6 Best Restaurants in Southeast Coast, Dominican Republic

Boca Marina Restaurant & Lounge


This remarkable Italian-Dominican seafood restaurant continues to be the "in" spot for the young, fun, and moneyed locals as well as in-the-know visitors. The best all-over experience of the Boca beach restaurants, it extends onto a pier with palapas and lots of white draping. Guests go for a swim off the expanded deck, although there is no beach. (A consolation: free Wi-Fi.) You may be greeted by the effusive host and owner; the veteran waiters are professionals. The menu is vast, with lots of creative and classic preparations of delectable mariscos (shellfish), including octopus and lobster. Most of the seafood is 100% fresh and local, some imported. Top-shelf margaritas are fantástico, and there's also an admirable wine list. Breakfast is served here.

Prolongación Duarte 12A, 21000, Dominican Republic
Known For
  • Creative and classic preparations of delectable
  • Portobello mushroom au gratin
  • Swimming off the deck (showers available for aprés swim)

Café del Sol


Relax on a double chaise, snooze on a beach bed, or drink something bubbly as you dine on boat-fresh fish and local shellfish (including lobster) from the grill. Although not wildly innovative, the menu offers something more than the usual fresh ceviche; order simple burgers or pizzas to go with your icy agua verde (Presidente beer its in green bottle). This beach café was originally built for Embassy Suites’ guests and members of Metro Country Club; it's open to the public but by reservation only. Cover-ups are required for dining, and there's a minimum if you want to occupy one of the Balinese sunbeds. Always note the person’s name who takes your reservation, who should give your name to the security guard.

Calle Principal,, 21000, Dominican Republic
Known For
  • A fine beachfront hang out
  • Ceviche
  • Red snapper Veracruzana
Restaurant Details
Rate Includes: Closed Mon. No dinner, Reservations essential

El Pelicano Terrace Restaurant


Pelicano has an enviable deck with chaise longues and even Balinese sun beds both right in the clear water and on the beach. The least expensive of the Boca Chica trio of waterfront restaurants, and the only one with a beach, the fairly simple menu features good bets like lobster bisque and any fresh fish on the plancha (grill). Las Américas Airport is just 15 minutes away, making this an ideal place for a long layover, so grab a piña colada and have a swim.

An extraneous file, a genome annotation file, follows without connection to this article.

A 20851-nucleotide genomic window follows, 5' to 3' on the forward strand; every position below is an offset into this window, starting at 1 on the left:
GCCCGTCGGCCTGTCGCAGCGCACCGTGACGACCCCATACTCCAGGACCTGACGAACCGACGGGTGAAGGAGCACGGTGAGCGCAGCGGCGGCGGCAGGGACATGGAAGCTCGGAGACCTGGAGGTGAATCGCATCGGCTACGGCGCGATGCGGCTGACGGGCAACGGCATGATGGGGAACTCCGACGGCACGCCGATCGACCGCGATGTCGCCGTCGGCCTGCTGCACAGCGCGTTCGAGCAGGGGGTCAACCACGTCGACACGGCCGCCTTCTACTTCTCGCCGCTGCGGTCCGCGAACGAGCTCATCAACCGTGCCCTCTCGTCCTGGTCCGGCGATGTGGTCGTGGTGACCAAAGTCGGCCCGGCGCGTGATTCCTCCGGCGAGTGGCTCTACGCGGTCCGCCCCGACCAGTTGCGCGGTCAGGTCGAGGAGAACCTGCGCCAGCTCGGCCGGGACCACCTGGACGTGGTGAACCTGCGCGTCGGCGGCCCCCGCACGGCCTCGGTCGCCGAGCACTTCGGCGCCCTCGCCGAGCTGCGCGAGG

1 Calle Duarte, at Caracol, 21000, Dominican Republic
Known For
  • Fresh ceviche
  • The tender fillet and garlicky whole red snapper
  • Ideal layover spot—it's only 15 minutes from Las Américas Airport

Recommended Fodor's Video

La Casita


On the waterfront, La Casita (a spin-off of the original in La Romana's downtown) has a contemporary feel; at night dramatic lighting positioned over waterfront tables casts a beautifying glow. Professional waiters guide you through the menu of pastas, risottos, shellfish stew, and paella, which reflects the Spanish owner's heritage. Prices can be high, but many main courses are large enough to be shared. The restaurant is included in the all-inclusive plan for guests of Casa de Campo and is one of the better choices.

Ask for a waterfront table and be adamant that you do not want to sit near the kitchen door.

La Romana, 22000, Dominican Republic
Known For
  • Romantic marina front restaurant
  • Fideuà (a variation of paella made with pasta)
  • Professional waiters can handle large parties
Restaurant Details
Rate Includes: No lunch, Reservations essential

La Playa del Pescadores


This unpretentious restaurant's Eastern European owner has gained a loyal following among the expat set for his cuisine, which is paired with German and Belgian beers, grappa, cognacs, and good half-bottles of wine. The rustic, two-story palapa offers romantic seating topside, on the sand, or in the open-air dining room. The bilingual menu is well priced. Most seafood comes off one of the moored boats, so you can order the ceviche with confidence. The mixed grilled shellfish is enough for two and can include a lobster from the tank. Sunday offers a locally popular barbecue, which can be overcrowded. You'll find the best service at dinner, but lunch midweek is calm, and you can find a lounge chair and go for a swim.

Guayacanes, 21000, Dominican Republic
Known For
  • Feet-in-the-sand restaurant
  • Grilled fresh fish
  • Kicked back ambience with a Euro flair
Restaurant Details
Rate Includes: Credit cards accepted



Although the name may sound as Italian as amore, this restaurant's menu is more eclectic than Italian. It has a classy, contemporary white-dominated decor in a dreamy marina setting. Strolling musicians perpetuate the mood, the moored yachts provide people-watching. Astounding appetizers are found under the Asian section, like the sweet plantain roll or the Peperoni roll. Pasta dishes and risottos with rock shrimp or porcini taste authentic, and the more inventive items—such as homemade pear-and-goat-cheese ravioli with pine nuts—are delectable. Pulpo (octopus) with fava beans stewed in limoncello vinaigrette is highly recommended. You can also opt for stylishly simple charcoal-grilled steaks (sauce or no), burgers, gourmet wood-oven pizzas, sandwiches, or even sushi and sashimi. Desserts are worthy here. There have been some complaints that food quality is not what it once was.

Plaza Portofino 16, 22000, Dominican Republic
Known For
  • International menu
  • Goat cheese salad
  • Beef carpacchio is a staple